THE DIFFERENT TYPES OF RUNNING APPROACHES
COACH BEN EXPLORES THE COMMON MYTHS AND USEFUL TYPES OF RUNNING TECHNIQUES
Ben Conway GSR Bsc (Hons)
The Running School Bristol
Running Style: Is it important?
Technique is important. Often disregarded during sporting activity and the adolescence years, running effectively can land a huge impact on your performance and injury risk.
It is essential as an athlete to ensure you are performing your sport to the best of your ability and to continue developing your technique throughout your sporting career. Why as a runner are, we different?
Correcting inefficacies within your running style will not warrant complicated changes and years of practice, rather a dedicated period to simple and positive changes that will reduces loading amounts, improve the effectiveness of your cycle, and increase performances.
Injuries I have commonly seen in clinic within the running population often stem from two main reasons, the first is Overload which must be addressed to prevent reinjury. The second is Technique, without improvement in your technique you will continue to run the risk of unnecessarily overloading areas of the body that do not have the capabilities to absorb such load demands. Equally you limit your true speed and distance potential.
Below I lay out a couple of techniques that are often mentioned to myself, and why here at The Running School Bristol we do what we do, and successfully may I add!
From my understanding, of simply reading articles and researching approaches through videos on this style to running it looks to inherit the qualities of Tai Chi’s controlled movement patterns and relaxed approach into running.
The aim of Chi Running seems to address a focus on effortless and natural movements. Key points surround focusing on a Tall and upright posture that targets loading the skeleton rather than overloading the musculature system.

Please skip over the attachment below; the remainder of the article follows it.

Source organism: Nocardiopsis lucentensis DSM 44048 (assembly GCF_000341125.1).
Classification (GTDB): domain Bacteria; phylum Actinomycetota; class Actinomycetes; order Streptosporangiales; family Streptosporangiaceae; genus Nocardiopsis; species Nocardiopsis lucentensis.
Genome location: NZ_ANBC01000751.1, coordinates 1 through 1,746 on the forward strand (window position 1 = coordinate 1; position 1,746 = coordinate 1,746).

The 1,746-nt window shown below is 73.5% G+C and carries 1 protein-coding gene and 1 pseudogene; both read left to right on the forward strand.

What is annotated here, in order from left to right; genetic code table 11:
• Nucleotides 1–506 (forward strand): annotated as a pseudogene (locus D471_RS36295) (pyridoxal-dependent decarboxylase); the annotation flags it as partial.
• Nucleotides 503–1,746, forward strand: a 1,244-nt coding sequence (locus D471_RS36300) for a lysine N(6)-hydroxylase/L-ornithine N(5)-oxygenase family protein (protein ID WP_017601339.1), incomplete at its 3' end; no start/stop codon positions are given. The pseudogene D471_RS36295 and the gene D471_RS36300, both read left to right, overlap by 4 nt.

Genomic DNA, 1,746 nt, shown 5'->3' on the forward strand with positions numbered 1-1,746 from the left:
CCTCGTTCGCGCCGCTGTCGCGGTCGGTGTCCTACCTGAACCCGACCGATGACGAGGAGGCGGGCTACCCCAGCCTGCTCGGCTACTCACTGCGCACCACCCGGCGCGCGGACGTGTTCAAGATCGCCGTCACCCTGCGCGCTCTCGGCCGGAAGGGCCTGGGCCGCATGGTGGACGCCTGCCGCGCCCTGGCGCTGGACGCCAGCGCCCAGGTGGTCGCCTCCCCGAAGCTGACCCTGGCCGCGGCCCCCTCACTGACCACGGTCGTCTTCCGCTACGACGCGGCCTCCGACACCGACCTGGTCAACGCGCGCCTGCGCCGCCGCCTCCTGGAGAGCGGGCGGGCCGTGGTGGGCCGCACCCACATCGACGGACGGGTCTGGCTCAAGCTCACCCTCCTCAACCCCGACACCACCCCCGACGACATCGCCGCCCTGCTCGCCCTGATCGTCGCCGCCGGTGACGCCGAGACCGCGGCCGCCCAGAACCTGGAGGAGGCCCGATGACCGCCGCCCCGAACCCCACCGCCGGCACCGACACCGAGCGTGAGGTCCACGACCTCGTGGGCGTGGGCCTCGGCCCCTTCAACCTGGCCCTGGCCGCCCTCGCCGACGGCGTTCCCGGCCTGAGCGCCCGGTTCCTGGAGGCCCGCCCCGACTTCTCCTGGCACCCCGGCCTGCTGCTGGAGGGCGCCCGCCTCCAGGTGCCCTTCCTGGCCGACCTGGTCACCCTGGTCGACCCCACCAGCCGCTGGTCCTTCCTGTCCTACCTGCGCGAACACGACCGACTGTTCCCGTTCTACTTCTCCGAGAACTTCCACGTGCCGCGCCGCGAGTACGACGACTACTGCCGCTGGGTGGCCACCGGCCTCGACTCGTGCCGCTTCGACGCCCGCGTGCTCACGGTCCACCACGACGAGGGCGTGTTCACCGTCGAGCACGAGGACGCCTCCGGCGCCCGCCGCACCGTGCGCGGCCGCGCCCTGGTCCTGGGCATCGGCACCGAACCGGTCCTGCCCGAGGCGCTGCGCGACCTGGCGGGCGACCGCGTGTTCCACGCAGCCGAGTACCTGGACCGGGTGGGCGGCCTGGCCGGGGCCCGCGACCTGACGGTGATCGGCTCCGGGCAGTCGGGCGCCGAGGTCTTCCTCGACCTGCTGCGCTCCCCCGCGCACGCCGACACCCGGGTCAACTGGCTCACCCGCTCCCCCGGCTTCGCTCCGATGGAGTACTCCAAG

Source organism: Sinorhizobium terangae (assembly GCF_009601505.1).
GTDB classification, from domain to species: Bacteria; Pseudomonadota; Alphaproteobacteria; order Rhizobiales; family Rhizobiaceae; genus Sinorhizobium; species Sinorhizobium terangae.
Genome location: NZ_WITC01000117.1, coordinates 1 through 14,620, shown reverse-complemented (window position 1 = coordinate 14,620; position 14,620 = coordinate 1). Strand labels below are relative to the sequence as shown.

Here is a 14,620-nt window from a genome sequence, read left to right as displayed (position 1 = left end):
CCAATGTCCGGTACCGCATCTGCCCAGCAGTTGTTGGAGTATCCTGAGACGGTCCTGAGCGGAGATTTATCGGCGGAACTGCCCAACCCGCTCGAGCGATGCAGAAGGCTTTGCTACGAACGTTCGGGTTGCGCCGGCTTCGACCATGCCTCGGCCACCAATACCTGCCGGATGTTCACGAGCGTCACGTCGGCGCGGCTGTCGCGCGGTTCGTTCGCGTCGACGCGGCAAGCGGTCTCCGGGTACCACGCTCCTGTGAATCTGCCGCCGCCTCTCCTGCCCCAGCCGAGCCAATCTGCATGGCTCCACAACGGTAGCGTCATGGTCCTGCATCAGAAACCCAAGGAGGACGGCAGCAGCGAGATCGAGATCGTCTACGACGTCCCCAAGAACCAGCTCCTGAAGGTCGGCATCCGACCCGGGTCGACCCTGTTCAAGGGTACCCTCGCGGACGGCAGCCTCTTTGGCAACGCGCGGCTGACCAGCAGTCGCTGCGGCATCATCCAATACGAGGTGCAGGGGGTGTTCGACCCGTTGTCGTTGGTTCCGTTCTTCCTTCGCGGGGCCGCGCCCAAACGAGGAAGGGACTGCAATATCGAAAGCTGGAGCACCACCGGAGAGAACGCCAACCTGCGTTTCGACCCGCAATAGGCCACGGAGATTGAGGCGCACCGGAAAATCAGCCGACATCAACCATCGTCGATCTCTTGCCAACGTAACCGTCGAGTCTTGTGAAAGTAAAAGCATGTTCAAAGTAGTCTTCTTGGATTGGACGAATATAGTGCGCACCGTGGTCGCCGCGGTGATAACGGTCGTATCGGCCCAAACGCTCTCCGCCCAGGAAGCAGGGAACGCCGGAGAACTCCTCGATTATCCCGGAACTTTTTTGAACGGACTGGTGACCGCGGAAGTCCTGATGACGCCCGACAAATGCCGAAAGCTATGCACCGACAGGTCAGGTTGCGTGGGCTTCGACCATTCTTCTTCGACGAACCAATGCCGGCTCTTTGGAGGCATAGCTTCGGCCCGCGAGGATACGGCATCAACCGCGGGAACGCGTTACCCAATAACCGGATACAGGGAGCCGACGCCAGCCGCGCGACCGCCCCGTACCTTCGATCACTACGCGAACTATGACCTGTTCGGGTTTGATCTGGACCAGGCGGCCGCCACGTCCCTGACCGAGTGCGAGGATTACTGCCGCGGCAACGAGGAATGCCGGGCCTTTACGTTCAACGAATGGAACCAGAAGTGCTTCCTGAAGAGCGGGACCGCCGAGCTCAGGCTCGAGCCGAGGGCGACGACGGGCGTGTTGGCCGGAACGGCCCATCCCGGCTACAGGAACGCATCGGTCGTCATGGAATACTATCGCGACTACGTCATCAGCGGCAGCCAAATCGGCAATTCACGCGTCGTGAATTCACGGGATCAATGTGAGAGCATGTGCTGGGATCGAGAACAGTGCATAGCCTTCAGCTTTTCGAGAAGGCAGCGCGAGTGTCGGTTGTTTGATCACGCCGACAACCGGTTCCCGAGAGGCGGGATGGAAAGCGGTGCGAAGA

A second key point the Chi Running principle focuses on leaning forward. The important message is that the forward lean must come from the ANKLES rather than the hip joint. It is a lean that requires practice to develop and perform accurately.
Finally the third principle stresses landing in a midfoot position. After reading around Chi Running this favorable foot strike pattern encourages a runner to land underneath themselves rather than out in front of their center of gravity.
Upon reading into this approach to coaching a runner, the purpose was developed to ensure injury risk was reduced and an individual can run further and do so more quickly.
The key points surrounding Pose Running begin with understanding the running pose.
One of the key compensation I see as a running coach is an individual Over-striding, this in layman’s terms means your foot is striking the floor outside you center of gravity. In running this is not advantageous, in fact, it adds greater load through joints and bones rather than allowing the muscles to absorb the forces, and in turn can promote injury risk. A more immediate effect for those runners out there Over-striding is that it slow you down. I don’t need to go into too much detail surrounding Ground Reaction Forces but the longer you spend on the floor, the more frictional contact you’ll have with the ground.
Therefore, you want to limit the time you maintain contact with the ground, Over-striding does the complete opposite to this.
Over striding – what it really looks like.
A visual demonstration of a common problem the majority of runners experience throughout their running career.
If you were to get an assessment of your running style, find out that you were Over-striding, then you would want to work with your running coach over a minimum of 3 sessions to correct the habits that are at the root cause of the problem. I always inform my clients of the tough nature behind trying to alter running mechanics, especially for someone with 20+ years of running under their belt. By tough I really only mean the great amount of test on your cardiovascular system. The changes will get your neuromuscular system excited and force consious thinking from the brain to elicit these changes correctly. As a result, your brain uses alot of energy to wokr hard, then you have to remember you are out running too. The hard work pays great dividends into your running career, reducing injury risk long term.